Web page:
Continuing on the theme raised by previous coalition speakers, year 12 completion is a particular issue in regional areas. We have lower rates. In urban areas the rate of completion of year 12 is 81 per cent of students. In regional areas, it is 67 per cent. This means that those certificate IV courses that students can attend are actually a stepping stone for them to be able to access higher education, something that we are passionate about increasing. We are also obviously interested in ensuring that more young people, whether they are from regional or urban areas, take up the great careers that are afforded by skills training.

Schedule 2, part 1, puts protections in place regarding revocation of approvals. As the bill currently stands, organisations can continue to enrol and offer students VET FEE-HELP, despite being advised that their approval is about to be revoked, until the often protracted parliamentary process, being across 15 sitting days, has concluded. These particular amendments offer some degree of protection to students as well as to taxpayers' money in such circumstances, as the minister's decision will take effect on the date the notice is registered.

The second part of schedule 2 seeks to improve information sharing with the sector's regulators, including the Australian Skills Quality Authority and Tertiary Education Quality and Standards Agency, to help streamline the approval process and sooner identify low-quality or high-risk providers. Given that the post implementation review revealed approvals were averaging 200 days and the maximum time taken was a staggering 851 days—a couple of years; nearly three—I can appreciate providers' calls for streamlined approval and compliance processes and see how the present arrangement might act as a barrier to new providers participating in the scheme. I congratulate the government on working to streamline that.

Minimising the compliance requirements of quality providers makes sense. Similarly, identifying and dealing with low-quality providers is essential for our students and the integrity of the system as a whole, not only for domestic students but for our international reputation.

Put simply, dodgy providers must be weeded out. In the 12 months to August, the Victorian Registration and Qualifications Authority cancelled the registration of 75 registered training organisations in the state. The Australian Skills Quality Authority, the national body, deregistered 12 providers, three of which were in Victoria. One might wonder if the Australian Skills Quality Authority is adequately resourced to meet its regulatory responsibilities.

I want to briefly mention a story in the Age from May this year that goes to the heart, I think, of why these are important measures being delivered today by the government and not opposed by the coalition. In the story, a retired TAFE administrator was recounting his experience with dodgy course providers. Mr Brian MacDonald had discovered a local college that had supposedly closed due to inclement weather but in reality had closed due to financial collapse. Further investigation revealed that the 61 students picked up by the Northern Melbourne Institute of TAFE from the collapsed college had not studied a particular subject for which every single one had been certified as having passed and met the legal requirement, and that it had not even been taught. The article in the Age stated:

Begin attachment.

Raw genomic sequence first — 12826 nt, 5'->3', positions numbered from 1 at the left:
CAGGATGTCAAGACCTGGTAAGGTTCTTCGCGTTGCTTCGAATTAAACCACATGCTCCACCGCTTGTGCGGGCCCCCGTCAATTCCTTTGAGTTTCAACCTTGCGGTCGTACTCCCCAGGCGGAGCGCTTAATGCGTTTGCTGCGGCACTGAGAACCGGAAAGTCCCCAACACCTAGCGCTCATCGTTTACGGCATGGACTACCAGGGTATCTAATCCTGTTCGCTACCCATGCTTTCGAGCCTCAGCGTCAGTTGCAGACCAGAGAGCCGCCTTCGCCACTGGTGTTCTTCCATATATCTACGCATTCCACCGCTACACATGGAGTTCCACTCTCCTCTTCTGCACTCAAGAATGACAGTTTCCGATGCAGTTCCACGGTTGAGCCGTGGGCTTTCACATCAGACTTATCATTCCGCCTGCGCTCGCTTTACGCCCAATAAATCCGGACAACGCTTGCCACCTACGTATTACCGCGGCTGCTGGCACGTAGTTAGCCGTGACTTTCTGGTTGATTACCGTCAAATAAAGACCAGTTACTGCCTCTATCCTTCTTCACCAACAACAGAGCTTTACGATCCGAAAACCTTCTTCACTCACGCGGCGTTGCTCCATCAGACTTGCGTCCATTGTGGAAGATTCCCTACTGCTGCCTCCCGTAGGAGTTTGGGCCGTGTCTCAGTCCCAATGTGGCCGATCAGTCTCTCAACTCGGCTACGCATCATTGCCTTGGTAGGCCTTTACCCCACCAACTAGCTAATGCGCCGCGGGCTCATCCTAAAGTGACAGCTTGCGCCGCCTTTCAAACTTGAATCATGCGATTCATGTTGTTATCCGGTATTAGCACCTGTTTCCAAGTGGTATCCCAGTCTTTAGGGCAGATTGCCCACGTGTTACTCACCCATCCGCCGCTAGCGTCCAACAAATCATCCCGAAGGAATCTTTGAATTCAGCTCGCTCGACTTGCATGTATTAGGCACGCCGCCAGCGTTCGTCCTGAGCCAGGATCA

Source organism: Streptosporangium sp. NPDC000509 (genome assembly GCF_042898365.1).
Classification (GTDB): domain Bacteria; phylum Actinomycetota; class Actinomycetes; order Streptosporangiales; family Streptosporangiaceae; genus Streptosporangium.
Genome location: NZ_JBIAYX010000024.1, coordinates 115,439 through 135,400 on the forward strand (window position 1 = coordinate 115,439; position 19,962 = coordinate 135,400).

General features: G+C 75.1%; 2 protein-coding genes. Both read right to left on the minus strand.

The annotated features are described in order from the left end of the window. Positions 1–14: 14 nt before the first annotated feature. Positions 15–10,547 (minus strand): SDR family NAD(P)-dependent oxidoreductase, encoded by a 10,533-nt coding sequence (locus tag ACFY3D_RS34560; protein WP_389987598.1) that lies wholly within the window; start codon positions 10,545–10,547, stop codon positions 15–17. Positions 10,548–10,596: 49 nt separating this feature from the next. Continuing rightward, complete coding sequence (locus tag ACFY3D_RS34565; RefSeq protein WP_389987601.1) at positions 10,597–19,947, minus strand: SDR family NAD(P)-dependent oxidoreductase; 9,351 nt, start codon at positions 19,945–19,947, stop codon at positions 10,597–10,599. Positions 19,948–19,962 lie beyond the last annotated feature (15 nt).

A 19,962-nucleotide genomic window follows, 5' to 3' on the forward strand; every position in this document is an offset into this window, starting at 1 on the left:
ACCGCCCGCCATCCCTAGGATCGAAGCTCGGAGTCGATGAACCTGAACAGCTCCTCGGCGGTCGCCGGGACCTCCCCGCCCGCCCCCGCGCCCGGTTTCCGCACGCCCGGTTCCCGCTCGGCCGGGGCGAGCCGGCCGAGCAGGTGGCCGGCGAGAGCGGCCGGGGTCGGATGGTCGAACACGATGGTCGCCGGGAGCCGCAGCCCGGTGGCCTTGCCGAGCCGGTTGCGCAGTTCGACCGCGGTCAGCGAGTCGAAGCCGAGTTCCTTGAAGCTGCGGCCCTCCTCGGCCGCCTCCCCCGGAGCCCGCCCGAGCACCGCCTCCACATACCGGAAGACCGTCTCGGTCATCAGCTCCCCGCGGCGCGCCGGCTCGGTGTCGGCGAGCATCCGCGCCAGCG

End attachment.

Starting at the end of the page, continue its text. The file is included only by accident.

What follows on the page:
Mr MacDonald … blames the Brumby government for starting the strife in the sector.

…   …   …

MacDonald believes this scheme—which the government thought would save it money—bled TAFE funding dry and left the present government with little choice but to try to rein in costs.

So it seems only fair that we are all assisting the state coalition government clean up the mess of previous ALP state governments.

Schedule 3 of the Higher Education Support Amendment (Streamlining and other Measures) Bill allows for the consolidation of several existing VET guidelines into a single instrument to increase transparency and reduce duplication of requirements. However, a number of submitters to the EEWR inquiry such as Victoria's RMIT University felt they could not duly appraise the impact of this and other aspects of the bill given the lack of available detail. This lack of detail was raised in discussion around the water amendment bill and other pieces of legislation that we are being asked to examine. RMIT evidence to the committee stated:

… most of the practical detail will come into effect through the proposed new VET Guidelines. Without seeing these Guidelines, RMIT must reserve its judgment on the changes, as the detail is required to enable institutions to make an informed assessment of its implications.